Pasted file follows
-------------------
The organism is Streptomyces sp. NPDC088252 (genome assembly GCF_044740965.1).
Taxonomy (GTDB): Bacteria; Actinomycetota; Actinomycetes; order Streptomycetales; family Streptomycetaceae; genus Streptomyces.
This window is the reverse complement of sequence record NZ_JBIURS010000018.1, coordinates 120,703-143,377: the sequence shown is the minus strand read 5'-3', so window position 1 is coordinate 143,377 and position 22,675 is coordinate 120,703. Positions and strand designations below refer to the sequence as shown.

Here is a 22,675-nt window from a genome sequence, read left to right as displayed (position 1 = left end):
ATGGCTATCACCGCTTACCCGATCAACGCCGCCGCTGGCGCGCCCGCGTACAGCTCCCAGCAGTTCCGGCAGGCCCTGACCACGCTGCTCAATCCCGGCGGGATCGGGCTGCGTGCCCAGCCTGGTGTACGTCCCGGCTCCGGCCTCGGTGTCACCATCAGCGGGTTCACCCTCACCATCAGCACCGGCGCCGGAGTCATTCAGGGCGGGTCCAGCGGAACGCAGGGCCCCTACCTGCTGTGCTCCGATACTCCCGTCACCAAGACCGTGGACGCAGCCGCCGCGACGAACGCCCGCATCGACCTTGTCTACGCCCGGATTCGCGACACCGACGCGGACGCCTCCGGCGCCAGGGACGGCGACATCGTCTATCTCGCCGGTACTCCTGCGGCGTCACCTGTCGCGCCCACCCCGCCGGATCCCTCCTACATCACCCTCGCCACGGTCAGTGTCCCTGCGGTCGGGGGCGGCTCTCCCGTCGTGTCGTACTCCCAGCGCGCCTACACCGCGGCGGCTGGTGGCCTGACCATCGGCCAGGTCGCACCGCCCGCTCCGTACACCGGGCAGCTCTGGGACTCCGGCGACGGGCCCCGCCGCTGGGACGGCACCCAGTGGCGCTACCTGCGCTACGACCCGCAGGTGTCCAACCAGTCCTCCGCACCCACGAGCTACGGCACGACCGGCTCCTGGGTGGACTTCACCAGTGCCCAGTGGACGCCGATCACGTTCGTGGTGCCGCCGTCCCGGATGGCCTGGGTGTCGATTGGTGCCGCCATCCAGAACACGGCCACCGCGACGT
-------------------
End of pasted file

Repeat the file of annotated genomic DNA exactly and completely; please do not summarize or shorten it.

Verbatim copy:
The organism is Streptomyces sp. NPDC088252 (genome assembly GCF_044740965.1).
Taxonomy (GTDB): Bacteria; Actinomycetota; Actinomycetes; order Streptomycetales; family Streptomycetaceae; genus Streptomyces.
This window is the reverse complement of sequence record NZ_JBIURS010000018.1, coordinates 120,703-143,377: the sequence shown is the minus strand read 5'-3', so window position 1 is coordinate 143,377 and position 22,675 is coordinate 120,703. Positions and strand designations below refer to the sequence as shown.

Here is a 22,675-nt window from a genome sequence, read left to right as displayed (position 1 = left end):
ATGGCTATCACCGCTTACCCGATCAACGCCGCCGCTGGCGCGCCCGCGTACAGCTCCCAGCAGTTCCGGCAGGCCCTGACCACGCTGCTCAATCCCGGCGGGATCGGGCTGCGTGCCCAGCCTGGTGTACGTCCCGGCTCCGGCCTCGGTGTCACCATCAGCGGGTTCACCCTCACCATCAGCACCGGCGCCGGAGTCATTCAGGGCGGGTCCAGCGGAACGCAGGGCCCCTACCTGCTGTGCTCCGATACTCCCGTCACCAAGACCGTGGACGCAGCCGCCGCGACGAACGCCCGCATCGACCTTGTCTACGCCCGGATTCGCGACACCGACGCGGACGCCTCCGGCGCCAGGGACGGCGACATCGTCTATCTCGCCGGTACTCCTGCGGCGTCACCTGTCGCGCCCACCCCGCCGGATCCCTCCTACATCACCCTCGCCACGGTCAGTGTCCCTGCGGTCGGGGGCGGCTCTCCCGTCGTGTCGTACTCCCAGCGCGCCTACACCGCGGCGGCTGGTGGCCTGACCATCGGCCAGGTCGCACCGCCCGCTCCGTACACCGGGCAGCTCTGGGACTCCGGCGACGGGCCCCGCCGCTGGGACGGCACCCAGTGGCGCTACCTGCGCTACGACCCGCAGGTGTCCAACCAGTCCTCCGCACCCACGAGCTACGGCACGACCGGCTCCTGGGTGGACTTCACCAGTGCCCAGTGGACGCCGATCACGTTCGTGGTGCCGCCGTCCCGGATGGCCTGGGTGTCGATTGGTGCCGCCATCCAGAACACGGCCACCGCGACGT